Energy Changes in Systems

These revision notes cover the section on Energy Changes in Systems assessed as part of the AQA GCSE Physics and Combined Sciences: Trilogy qualifications.

thermometer diagram demonstrating changes in thermal heat energy

 

Understanding energy changes within systems is crucial for grasping how energy is stored or released when a system undergoes temperature changes. This concept is not just a cornerstone of physics but also finds applications in everyday life, from the workings of household appliances to large-scale industrial processes.

Thermal Energy and Temperature Change

Thermal energy is the collective kinetic energy of particles within a substance. It’s important to distinguish between thermal energy and temperature; while thermal energy refers to the total energy of all particles, temperature measures the average energy per particle. A change in temperature, therefore, indicates a change in the average kinetic energy of the particles in a system.

Calculating Change in Thermal Energy

The change in thermal energy when the temperature of a substance changes can be calculated using the formula:

ΔE = m * c * Δθ

Where:

  • ΔE is the change in thermal energy in joules (J),
  • m is the mass in kilograms (kg),
  • c is the specific heat capacity in joules per kilogram per degree Celsius (J/kg°C),
  • Δθ is the temperature change in degrees Celsius (°C).

This equation allows us to understand how much energy is needed to heat or cool a substance by a certain amount.

Specific Heat Capacity

The specific heat capacity of a substance is a measure of how much energy is required to raise the temperature of 1 kg of the substance by 1°C. It is a unique property of each material and plays a crucial role in determining how substances respond to energy changes.

Practical Application: Measuring Specific Heat Capacity

bunsen burner demonstrating thermal energy required to heat an object

Determining the specific heat capacity of a material involves measuring how much energy is required to change its temperature. This practical activity helps to understand the relationship between energy input and temperature change, underpinning many processes in physics and engineering.

Setup and Procedure

  1. Measure the mass of the material.
  2. Heat the material using a known energy source, recording the initial and final temperatures.
  3. Calculate the change in temperature (Δθ).
  4. Given the energy supplied, use the equation ΔE = m * c * Δθ to calculate the specific heat capacity (c).

Example Calculation

Imagine you’re heating a 2 kg block of iron (with a specific heat capacity of 450 J/kg°C) to increase its temperature by 10°C. The energy required for this process is calculated as:

ΔE = 2 kg * 450 J/kg°C * 10°C = 9000 J

This calculation shows that 9000 joules of energy are needed to achieve the desired temperature increase in the iron block.

Summary

Mastering the calculation of changes in thermal energy and understanding specific heat capacity are foundational in physics. These concepts are not only academically relevant but also have practical applications in a variety of fields, from designing heating and cooling systems to understanding natural phenomena.

Video on Specific Heat Capacity

 

Quiz on Energy Changes in Systems

Question 1: What does thermal energy represent?

  • A) The total kinetic energy of all particles in a substance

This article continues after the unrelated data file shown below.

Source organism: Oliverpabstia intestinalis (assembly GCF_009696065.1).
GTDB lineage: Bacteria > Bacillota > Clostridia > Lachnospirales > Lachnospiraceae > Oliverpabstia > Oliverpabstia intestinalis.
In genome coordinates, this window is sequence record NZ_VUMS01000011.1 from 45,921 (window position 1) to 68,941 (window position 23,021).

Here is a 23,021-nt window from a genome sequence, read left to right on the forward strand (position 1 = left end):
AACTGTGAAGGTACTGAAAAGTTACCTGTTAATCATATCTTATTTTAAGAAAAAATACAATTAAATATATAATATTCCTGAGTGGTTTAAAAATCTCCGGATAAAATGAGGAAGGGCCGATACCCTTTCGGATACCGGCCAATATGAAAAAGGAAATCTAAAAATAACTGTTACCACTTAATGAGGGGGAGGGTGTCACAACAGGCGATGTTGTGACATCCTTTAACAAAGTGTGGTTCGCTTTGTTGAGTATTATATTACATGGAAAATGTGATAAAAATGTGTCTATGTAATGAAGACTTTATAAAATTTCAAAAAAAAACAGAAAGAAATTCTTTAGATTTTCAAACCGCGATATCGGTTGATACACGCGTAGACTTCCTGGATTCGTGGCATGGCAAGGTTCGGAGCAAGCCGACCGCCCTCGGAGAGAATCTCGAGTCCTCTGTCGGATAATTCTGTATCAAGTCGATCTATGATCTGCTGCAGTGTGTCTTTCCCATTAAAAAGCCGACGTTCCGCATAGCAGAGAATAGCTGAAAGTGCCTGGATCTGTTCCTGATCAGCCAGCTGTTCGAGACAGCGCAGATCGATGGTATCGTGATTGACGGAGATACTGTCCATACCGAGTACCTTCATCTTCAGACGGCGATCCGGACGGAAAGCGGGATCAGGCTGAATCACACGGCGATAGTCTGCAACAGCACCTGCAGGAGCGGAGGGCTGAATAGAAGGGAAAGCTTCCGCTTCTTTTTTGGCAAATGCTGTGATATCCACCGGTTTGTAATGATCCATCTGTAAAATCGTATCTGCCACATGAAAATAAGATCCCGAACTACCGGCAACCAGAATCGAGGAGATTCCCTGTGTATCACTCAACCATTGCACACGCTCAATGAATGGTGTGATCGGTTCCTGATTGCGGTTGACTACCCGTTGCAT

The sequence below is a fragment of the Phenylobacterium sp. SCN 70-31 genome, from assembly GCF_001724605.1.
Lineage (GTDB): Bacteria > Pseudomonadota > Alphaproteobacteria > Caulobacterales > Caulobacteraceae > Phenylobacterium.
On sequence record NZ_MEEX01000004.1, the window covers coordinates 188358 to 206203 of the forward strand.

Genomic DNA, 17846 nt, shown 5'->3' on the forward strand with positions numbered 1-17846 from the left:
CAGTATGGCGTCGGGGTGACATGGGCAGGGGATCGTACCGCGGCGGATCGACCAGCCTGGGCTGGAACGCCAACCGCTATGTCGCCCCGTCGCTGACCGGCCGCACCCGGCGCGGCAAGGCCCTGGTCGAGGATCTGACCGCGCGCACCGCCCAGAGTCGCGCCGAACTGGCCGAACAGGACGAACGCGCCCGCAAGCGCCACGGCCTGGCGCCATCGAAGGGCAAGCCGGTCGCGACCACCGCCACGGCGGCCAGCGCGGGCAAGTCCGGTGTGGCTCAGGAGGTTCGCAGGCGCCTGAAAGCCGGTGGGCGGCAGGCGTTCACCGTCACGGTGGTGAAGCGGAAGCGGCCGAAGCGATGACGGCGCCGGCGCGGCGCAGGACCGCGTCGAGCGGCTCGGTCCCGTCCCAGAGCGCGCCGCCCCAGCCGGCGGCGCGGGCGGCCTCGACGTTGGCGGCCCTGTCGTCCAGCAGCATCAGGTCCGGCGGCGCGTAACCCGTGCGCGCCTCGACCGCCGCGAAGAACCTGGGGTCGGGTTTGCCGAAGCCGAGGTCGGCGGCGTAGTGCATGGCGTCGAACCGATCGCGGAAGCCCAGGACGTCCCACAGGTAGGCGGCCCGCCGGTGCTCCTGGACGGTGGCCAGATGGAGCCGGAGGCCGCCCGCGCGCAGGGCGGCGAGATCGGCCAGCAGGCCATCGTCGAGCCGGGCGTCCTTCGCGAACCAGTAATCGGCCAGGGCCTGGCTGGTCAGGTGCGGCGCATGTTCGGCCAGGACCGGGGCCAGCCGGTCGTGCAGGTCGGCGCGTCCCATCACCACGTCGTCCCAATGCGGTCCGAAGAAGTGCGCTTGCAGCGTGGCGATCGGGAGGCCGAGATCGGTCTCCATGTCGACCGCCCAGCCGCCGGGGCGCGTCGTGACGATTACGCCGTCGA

• B) The total potential energy of all particles in a substance
  • C) The average potential energy of particles in a substance
  • D) The average kinetic energy of particles in a substance

Question 2: If the mass of a substance is 5 kg, its specific heat capacity is 420 J/kg°C, and the temperature change is 15°C, what is the change in thermal energy?

  • A) 28,000 J
  • B) 12,600 J
  • C) 63,000 J
  • D) 31,500 J

Question 3: What does the specific heat capacity of a substance indicate?

  • A) The amount of heat required to change its state from solid to liquid
  • B) The amount of energy required to raise the temperature of 1 kg of the substance by 1°C
  • C) The amount of energy required to raise the temperature of 1 g of the substance by 1°C
  • D) The amount of energy needed to melt 1 kg of the substance

Question 4: In a practical experiment to determine the specific heat capacity of copper, if the mass of the copper is 2 kg, the energy supplied is 9,000 J, and the temperature change is 10°C, what is the specific heat capacity of copper?

  • A) 450 J/kg°C
  • B) 225 J/kg°C
  • C) 900 J/kg°C
  • D) 90 J/kg°C

Question 5: Why is water often used as a coolant in various applications?

  • A) Because it has a low specific heat capacity
  • B) Because it has a high specific heat capacity
  • C) Because it is easily available
  • D) Because it can absorb a large amount of heat without a significant change in temperature

Answers

Answer 1: A) The total kinetic energy of all particles in a substance. This is because thermal energy is directly related to the movement and vibration of particles within a substance.

Answer 2: D) 31,500 J. Using the formula ΔE = m * c * Δθ, the calculation is 5 kg * 420 J/kg°C * 15°C = 31,500 J.

Answer 3: B) The amount of energy required to raise the temperature of 1 kg of the substance by 1°C. Specific heat capacity is a measure of a substance’s thermal inertia, indicating how much energy is needed to change its temperature.

Answer 4: A) 450 J/kg°C. To find the specific heat capacity (c), use the rearranged formula c = ΔE / (m * Δθ), which gives 9,000 J / (2 kg * 10°C) = 450 J/kg°C.

Answer 5: B) Because it has a high specific heat capacity. Water’s high specific heat capacity means it can absorb a lot of heat before its temperature increases significantly, making it an effective coolant.